Fall 2002: Volume 11, Number 2
Preventing UTIs Through Patient Education
Results of a Northwest Regional SCI System Study
Urinary tract infection (UTI) is a common medical problem throughout the lifetime of many individuals with SCI and has been reported as the leading cause of rehospitalization after SCI. Thus, prevention of UTI remains one of the primary goals of neurogenic bladder management in SCI.
In an era of reduced length of stay for inpatient rehabilitation, the patient with acute SCI may leave the rehabilitation center long before the bladder has recovered from "spinal shock" (i.e., has recovered any reflex activity) and before the best method of bladder management has been determined. Upon discharge, the patient may return to a primary care provider who may not be knowledgeable in SCI bladder management options or in the prevention of UTIs in this population. It is therefore important to educate the patient about the particulars of his or her own bladder management and the signs and symptoms of UTI.
In a study funded by NIDRR (National Institute on Disability and Rehabilitation Research), Diana D. Cardenas, MD, MHA, project director of the Northwest Regional SCI System, and colleagues Jeanne M. Hoffman, PhD, Eve Kelly RN, and Michael E. Mayo, MD, investigated whether a program that educated patients about UTI prevention could reduce the frequency and severity of UTIs. They also wanted to know what kind of impact an educational program would have on psychological factors such as subjects' health beliefs, locus of control (feelings of being able to control their own health), and self-efficacy (confidence that they would be able to carry out illness prevention behaviors).
The study involved 56 subjects with SCI and a history of UTIs who were randomized either to a control or treatment group. The 29 individuals in the treatment group received a UTI prevention education program consisting of written material on UTIs, a self-administered test, one training visit each with a nurse and physician, and a follow-up phone call. The 27 participants in the control group continued using their usual manner of bladder management throughout the study without any instruction from the investigators. Over a 10- to 12-month period, participants provided monthly urine samples (for urinalysis and culture and sensitivity testing) and information about their symptoms and episodes of UTIs.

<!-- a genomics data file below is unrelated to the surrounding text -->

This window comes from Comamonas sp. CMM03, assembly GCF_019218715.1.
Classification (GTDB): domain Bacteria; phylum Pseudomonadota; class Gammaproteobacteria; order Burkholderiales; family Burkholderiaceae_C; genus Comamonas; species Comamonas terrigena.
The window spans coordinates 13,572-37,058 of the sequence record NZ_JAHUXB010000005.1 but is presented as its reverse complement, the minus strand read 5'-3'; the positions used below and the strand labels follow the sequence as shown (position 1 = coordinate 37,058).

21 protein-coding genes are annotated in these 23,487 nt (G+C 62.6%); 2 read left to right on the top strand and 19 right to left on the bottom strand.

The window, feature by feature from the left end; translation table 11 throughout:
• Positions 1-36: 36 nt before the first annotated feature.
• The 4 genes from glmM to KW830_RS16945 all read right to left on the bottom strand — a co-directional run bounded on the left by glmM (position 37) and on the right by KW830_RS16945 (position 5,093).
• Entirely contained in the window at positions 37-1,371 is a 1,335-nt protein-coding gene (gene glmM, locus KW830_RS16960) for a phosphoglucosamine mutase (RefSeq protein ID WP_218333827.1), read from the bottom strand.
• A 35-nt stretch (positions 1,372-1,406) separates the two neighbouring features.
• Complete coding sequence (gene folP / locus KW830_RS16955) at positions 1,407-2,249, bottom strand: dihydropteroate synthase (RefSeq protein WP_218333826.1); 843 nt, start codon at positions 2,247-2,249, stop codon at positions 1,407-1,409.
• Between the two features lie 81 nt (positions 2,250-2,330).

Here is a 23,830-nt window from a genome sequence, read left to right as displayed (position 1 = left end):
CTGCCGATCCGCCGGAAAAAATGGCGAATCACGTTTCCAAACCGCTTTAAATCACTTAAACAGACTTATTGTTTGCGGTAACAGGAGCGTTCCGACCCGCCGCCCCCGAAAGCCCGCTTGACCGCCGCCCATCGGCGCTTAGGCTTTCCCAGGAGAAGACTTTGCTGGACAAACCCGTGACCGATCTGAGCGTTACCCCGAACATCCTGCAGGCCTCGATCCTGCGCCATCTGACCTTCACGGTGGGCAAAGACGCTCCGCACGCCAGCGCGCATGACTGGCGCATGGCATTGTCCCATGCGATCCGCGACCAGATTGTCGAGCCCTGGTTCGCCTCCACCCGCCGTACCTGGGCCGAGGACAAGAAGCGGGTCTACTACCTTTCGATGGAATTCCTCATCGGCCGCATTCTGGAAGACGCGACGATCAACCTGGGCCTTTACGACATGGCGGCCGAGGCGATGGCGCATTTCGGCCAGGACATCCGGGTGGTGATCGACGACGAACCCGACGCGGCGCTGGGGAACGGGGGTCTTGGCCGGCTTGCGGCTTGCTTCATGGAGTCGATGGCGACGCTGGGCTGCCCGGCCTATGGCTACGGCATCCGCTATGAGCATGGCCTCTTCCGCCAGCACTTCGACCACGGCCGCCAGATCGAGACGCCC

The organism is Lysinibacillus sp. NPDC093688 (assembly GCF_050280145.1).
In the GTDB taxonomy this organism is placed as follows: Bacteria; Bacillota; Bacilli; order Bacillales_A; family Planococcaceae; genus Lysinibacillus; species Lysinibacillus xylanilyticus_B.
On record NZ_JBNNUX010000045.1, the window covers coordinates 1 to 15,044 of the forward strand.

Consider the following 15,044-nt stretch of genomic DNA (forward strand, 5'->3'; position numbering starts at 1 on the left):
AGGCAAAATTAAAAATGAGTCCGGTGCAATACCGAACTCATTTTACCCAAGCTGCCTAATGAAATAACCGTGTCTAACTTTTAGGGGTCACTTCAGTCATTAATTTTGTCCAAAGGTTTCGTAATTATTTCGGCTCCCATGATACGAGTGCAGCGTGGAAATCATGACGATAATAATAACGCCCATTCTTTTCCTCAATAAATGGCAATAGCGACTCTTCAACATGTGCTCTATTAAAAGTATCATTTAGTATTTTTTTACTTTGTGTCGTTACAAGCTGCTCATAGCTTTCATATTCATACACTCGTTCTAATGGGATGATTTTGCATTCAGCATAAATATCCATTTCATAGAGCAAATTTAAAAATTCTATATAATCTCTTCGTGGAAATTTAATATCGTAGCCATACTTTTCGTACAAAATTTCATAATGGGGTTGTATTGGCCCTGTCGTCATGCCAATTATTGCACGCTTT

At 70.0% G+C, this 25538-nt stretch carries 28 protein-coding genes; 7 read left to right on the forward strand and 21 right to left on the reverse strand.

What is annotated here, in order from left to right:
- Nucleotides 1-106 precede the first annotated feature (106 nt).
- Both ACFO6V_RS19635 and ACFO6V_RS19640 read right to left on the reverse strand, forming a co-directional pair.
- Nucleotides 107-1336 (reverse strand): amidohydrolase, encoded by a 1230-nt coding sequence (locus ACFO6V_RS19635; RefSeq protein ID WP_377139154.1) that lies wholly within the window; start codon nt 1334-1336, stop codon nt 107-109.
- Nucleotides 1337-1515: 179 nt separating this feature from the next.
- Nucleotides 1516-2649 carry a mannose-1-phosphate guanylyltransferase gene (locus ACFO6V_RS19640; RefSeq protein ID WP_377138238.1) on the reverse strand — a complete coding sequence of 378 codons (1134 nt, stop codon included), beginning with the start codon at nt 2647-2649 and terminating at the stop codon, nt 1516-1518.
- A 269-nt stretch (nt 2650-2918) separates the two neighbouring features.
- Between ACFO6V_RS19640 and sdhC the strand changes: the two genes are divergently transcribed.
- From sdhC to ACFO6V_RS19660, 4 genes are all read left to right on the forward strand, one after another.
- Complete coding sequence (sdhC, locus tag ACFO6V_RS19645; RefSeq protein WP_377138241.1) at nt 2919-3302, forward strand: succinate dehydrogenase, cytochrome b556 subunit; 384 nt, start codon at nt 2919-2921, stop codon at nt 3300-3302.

The study looked at four outcomes: urine bacterial counts (urine colony counts); symptoms reported by participants; number of UTIs (defined as significant bacteriuria and at least one symptom); and episodes of antibiotic use.
At the end of the study period, the group that received the education program showed a significant reduction in the number of significant urine colony counts (P = .002) and antibiotic treatment episodes (P = .032) compared to the control group. The treatment group also tended to report fewer symptoms over time than the control group, although this relationship was not statistically significant. While there was not a significant reduction in the numbers of UTIs in the treatment group, there was a trend for those in the treatment group who were using intermittent catheterization (IC) to have fewer infections.
Although self-efficacy and locus of control have been found to relate to improved health outcomes in other chronic health conditions, this study did not find that higher internal locus of control was directly related to reduction in the frequency or severity of UTIs. There was a significant decrease in the perception of the severity of UTIs over time in the treatment group, suggesting that frequent contact with health care providers may increase a sense of security. There was no increase in the perception of the benefits of complying with UTI prevention tasks in the treatment group. In fact, the treatment group showed a decrease in self-efficacy. This is an area for further research.
In conclusion, the researchers found that the brief educational intervention resulted in decreased colony counts and antibiotic usage as well as a trend for decreased UTIs for those using IC.
Dr. Cardenas and her co-investigators wish to thank all those with SCI who participated in this study.